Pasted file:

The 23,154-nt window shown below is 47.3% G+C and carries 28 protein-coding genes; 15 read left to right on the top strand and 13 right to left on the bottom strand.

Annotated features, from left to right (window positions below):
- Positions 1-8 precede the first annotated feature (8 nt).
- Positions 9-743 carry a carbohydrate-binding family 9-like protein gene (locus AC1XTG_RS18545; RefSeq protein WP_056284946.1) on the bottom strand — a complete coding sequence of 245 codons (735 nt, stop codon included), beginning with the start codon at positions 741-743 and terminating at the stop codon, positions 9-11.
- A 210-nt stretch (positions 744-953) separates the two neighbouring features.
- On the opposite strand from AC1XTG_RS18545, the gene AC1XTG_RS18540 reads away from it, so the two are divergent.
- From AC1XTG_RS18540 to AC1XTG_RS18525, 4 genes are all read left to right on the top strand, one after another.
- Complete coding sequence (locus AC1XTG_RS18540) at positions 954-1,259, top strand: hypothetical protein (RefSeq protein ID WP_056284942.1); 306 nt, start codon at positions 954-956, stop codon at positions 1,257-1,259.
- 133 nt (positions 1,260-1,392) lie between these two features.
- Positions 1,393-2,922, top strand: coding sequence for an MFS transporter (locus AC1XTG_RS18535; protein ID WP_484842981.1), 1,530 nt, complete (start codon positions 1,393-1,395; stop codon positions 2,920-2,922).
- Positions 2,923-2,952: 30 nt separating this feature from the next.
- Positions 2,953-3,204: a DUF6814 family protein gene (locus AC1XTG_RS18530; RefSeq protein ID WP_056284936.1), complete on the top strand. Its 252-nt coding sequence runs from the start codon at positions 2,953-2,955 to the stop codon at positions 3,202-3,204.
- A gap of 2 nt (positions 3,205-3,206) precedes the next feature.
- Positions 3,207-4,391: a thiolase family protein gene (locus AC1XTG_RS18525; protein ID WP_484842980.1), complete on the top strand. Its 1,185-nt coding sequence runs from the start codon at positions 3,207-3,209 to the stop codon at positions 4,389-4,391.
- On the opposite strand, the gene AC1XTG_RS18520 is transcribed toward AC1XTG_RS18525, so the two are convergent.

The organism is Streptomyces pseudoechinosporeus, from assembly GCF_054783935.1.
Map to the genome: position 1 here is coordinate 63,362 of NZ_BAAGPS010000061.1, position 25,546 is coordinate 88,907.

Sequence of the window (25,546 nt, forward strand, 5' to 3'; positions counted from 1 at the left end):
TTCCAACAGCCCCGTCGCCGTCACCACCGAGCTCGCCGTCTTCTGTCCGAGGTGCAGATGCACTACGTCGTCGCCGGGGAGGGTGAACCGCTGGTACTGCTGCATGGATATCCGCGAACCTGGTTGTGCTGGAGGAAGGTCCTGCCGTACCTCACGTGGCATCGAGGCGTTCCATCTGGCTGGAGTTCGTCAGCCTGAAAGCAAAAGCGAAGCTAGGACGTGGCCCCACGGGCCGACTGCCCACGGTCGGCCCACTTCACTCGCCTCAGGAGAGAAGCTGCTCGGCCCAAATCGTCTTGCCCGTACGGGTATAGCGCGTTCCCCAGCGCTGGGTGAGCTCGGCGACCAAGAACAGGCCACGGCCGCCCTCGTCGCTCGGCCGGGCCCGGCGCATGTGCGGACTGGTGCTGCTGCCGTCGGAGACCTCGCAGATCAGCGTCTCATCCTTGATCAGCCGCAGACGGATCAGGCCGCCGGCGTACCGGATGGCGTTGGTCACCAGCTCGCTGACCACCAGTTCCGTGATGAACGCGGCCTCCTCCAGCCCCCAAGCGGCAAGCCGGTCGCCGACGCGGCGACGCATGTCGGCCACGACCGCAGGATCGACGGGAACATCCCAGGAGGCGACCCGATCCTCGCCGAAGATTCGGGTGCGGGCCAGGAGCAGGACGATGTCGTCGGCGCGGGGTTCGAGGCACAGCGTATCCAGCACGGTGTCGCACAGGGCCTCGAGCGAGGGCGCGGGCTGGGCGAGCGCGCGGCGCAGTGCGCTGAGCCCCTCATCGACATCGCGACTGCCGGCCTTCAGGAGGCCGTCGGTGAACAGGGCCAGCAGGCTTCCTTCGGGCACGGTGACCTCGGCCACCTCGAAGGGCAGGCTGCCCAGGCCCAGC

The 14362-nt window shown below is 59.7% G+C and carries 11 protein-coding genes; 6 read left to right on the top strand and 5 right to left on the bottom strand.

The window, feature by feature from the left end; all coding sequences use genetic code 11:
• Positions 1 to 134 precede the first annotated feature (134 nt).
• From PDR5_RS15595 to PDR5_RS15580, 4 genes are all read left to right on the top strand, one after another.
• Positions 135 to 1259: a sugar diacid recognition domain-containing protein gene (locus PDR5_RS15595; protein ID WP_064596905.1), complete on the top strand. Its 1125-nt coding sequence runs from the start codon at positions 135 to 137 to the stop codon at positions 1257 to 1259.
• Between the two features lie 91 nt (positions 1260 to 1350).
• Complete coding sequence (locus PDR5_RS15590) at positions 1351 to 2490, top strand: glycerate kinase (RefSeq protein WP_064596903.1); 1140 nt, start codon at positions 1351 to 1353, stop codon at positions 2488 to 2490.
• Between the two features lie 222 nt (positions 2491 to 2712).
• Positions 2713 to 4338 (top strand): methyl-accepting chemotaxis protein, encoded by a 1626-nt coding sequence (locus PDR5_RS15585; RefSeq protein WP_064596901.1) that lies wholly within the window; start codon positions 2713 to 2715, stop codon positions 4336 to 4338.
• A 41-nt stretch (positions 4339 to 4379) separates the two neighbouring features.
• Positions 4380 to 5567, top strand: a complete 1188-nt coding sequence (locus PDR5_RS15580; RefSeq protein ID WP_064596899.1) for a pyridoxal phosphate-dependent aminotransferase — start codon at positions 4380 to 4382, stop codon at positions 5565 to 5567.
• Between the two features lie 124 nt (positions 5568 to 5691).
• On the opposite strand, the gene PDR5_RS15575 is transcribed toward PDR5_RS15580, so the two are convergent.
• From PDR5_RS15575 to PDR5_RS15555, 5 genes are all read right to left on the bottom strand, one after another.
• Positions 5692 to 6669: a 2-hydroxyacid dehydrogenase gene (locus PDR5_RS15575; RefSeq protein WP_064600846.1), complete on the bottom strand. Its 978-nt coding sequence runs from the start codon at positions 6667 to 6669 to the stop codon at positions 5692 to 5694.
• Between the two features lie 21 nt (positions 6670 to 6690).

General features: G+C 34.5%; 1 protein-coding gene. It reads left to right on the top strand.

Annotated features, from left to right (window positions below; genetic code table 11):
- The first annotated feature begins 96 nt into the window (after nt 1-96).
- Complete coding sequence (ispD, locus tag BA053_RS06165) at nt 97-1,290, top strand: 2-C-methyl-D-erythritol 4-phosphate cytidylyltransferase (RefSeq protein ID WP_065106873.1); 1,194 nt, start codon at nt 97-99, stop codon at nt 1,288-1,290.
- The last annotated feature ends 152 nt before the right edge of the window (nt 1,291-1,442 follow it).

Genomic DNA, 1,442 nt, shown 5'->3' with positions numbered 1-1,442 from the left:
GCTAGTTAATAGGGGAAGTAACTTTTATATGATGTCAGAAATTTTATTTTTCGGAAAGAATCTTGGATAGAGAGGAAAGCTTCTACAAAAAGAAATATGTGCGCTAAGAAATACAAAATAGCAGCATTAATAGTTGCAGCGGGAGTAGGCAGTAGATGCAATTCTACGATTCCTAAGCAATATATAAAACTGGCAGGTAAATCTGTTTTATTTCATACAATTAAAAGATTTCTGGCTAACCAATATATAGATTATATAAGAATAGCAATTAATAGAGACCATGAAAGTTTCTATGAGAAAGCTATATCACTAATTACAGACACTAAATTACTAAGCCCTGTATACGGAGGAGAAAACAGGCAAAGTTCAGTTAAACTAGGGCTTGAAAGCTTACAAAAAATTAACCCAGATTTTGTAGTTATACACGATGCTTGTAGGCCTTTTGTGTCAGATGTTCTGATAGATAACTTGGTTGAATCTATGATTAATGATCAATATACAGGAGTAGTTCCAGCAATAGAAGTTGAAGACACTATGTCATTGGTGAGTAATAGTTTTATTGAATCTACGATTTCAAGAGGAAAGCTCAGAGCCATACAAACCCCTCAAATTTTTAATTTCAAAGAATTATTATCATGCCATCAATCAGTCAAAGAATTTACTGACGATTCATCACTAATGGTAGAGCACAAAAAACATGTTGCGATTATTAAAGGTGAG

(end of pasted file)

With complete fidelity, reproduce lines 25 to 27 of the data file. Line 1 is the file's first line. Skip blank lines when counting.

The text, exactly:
• Between the two features lie 91 nt (positions 1260 to 1350).
• Complete coding sequence (locus PDR5_RS15590) at positions 1351 to 2490, top strand: glycerate kinase (RefSeq protein WP_064596903.1); 1140 nt, start codon at positions 1351 to 1353, stop codon at positions 2488 to 2490.
• Between the two features lie 222 nt (positions 2491 to 2712).